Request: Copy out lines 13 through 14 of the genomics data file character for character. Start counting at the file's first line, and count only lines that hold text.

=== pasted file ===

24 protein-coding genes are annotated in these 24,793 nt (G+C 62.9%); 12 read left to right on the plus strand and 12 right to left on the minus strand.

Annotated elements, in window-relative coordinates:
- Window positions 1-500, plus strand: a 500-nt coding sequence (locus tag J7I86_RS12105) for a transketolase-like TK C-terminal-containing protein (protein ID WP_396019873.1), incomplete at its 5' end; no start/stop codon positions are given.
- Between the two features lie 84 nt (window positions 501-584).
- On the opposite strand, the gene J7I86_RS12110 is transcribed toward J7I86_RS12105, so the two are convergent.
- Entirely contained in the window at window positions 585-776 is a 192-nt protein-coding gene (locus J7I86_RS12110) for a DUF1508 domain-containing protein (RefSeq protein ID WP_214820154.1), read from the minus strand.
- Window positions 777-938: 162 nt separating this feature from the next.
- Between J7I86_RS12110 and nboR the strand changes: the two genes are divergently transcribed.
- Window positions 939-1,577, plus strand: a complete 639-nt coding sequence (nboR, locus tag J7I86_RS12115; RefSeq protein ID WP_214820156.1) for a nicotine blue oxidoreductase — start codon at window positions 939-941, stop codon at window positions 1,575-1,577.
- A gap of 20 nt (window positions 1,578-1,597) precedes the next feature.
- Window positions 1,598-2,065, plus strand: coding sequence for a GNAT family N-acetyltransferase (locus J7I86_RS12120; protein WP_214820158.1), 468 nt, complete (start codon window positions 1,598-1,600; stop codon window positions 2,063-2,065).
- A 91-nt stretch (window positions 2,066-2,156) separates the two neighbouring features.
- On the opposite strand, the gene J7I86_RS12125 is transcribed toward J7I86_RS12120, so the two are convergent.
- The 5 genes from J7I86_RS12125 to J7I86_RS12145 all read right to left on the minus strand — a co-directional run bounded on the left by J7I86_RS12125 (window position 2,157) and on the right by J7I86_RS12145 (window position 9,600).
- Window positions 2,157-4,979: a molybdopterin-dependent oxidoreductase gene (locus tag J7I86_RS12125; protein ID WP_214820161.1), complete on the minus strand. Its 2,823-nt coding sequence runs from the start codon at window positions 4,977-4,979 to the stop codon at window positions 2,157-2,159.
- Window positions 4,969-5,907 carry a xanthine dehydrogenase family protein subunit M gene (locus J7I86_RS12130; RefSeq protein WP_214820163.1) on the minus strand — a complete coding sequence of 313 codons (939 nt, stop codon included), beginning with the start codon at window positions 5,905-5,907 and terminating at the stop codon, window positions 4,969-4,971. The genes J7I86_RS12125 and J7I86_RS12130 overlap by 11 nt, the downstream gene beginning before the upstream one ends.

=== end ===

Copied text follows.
- On the opposite strand, the gene J7I86_RS12125 is transcribed toward J7I86_RS12120, so the two are convergent.
- The 5 genes from J7I86_RS12125 to J7I86_RS12145 all read right to left on the minus strand — a co-directional run bounded on the left by J7I86_RS12125 (window position 2,157) and on the right by J7I86_RS12145 (window position 9,600).